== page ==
Category Retirement
SUB CATEGORIES General |  Savings & Investments |  Annuties | 

Count your winters to, not during, retirement

03 May 2019 Richus Nel, Financial Adviser, PSG Wealth
Richus Nel, Financial Adviser at PSG Wealth

Richus Nel, Financial Adviser at PSG Wealth

Winter around the world marks different memories for different people. For us in South Africa, we are blessed with a relatively mild chilly season, but we still relish the opportunity to pull on our puffy jackets and sit by the fireside, perhaps sipping on a great glass of locally grown red wine.

Whether you love or loathe the colder months, it’s important to recognise that all of us receive only a limited number of winters in life. When you count forward (towards retirement), you may realise that the number of winters remaining is smaller than you expected. Are your financial plans on track to set you up for a comfortable retirement? For those already in retirement who saved up less than they need, it can feel like a very cold, dark season stretching ahead.


“FIRE” (Financial Independence, Retire Early) is a new worldwide trend that is gaining quite some attention. Although I fully subscribe to financial independence, I do not support “retiring early”. In my mind it is impossible to determine what the future will hold. Predicting 50 years into the future (based on what we know now) feels rather reckless. Starting a second, third or fourth career, at your own pace and with complete financial freedom, sounds like a much better idea.

That said, FIRE makes individuals take note of the number of winters they have to achieve a certain financial goal. These individuals take control of their own financial future. It also encourages young individuals to start investing early in their lives. This is something they will be incredibly grateful for one day, whether they officially retire or not.

Individuals who are serious about financial independence, plan ahead and know that they have no time to procrastinate. Procrastination, not planning ahead and making financial mistakes, are constantly pointed out as some of the top 10 reasons why people fail financially during retirement.

Learn from past mistakes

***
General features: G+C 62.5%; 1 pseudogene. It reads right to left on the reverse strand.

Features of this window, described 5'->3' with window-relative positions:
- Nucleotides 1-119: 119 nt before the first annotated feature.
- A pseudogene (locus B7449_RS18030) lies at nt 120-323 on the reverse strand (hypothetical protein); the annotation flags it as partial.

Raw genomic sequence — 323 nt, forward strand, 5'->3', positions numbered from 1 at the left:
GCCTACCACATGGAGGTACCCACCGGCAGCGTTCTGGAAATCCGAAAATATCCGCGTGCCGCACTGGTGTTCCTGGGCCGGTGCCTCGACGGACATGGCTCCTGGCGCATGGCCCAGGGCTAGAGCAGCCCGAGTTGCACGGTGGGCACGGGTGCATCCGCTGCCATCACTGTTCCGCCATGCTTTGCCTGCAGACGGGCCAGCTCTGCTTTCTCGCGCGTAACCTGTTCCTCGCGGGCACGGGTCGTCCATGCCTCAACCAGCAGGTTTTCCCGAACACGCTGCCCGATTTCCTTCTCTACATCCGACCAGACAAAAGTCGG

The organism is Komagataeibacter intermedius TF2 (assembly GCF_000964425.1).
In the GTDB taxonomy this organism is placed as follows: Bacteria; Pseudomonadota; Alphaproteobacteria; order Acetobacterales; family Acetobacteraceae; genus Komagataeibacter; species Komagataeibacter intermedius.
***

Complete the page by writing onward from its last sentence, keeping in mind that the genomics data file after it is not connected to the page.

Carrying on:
One differentiating factor between successful and failing individuals is their ability to learn from past experiences. Individuals who repeat the same mistakes over again have very little chance of succeeding. Constantly reading and surrounding yourself with knowledgeable experts is the fastest way to improve results and avoid mistakes.

Professional financial advice has a cost. However, making mistakes along the way can be way more expensive. The worst-case scenario is for those who only realise their mistakes when it comes to retirement and there is very little, they can do to rectify them.

Know your numbers

Figuring out how many winters you have left to retirement is one of the best places to start if you want to review whether your financial planning is on track. Individuals who have sight on what needs to be done, within a realistic time frame, will see that this challenge needs to be taken head-on. Retirement is not something that happens incidentally or by just going through the motions.

Starting with the necessary urgency and remaining disciplined throughout good/difficult seasons is crucial and remember: time and investment returns wait for no one. Retirees can testify that the difference between using your time and money wisely, or not, is enormous. Make sure that you do all you can to make the most of this season – it may very well be one that yields a significant contribution to your portfolio over the long term.

Quick Polls


No developing economy has ever built a single-payer complementary NHI equivalent covering the entire population. NHI promises comprehensive care but it is also 100% free at the point-of-service. Is this practical?


It is doable but collaboration is key
South Africa is not in a position to build NHI
The only conclusion possible is that the private healthcare sector is not going to disappear or change
There is little chance that the NHI will be able to receive significant government funding
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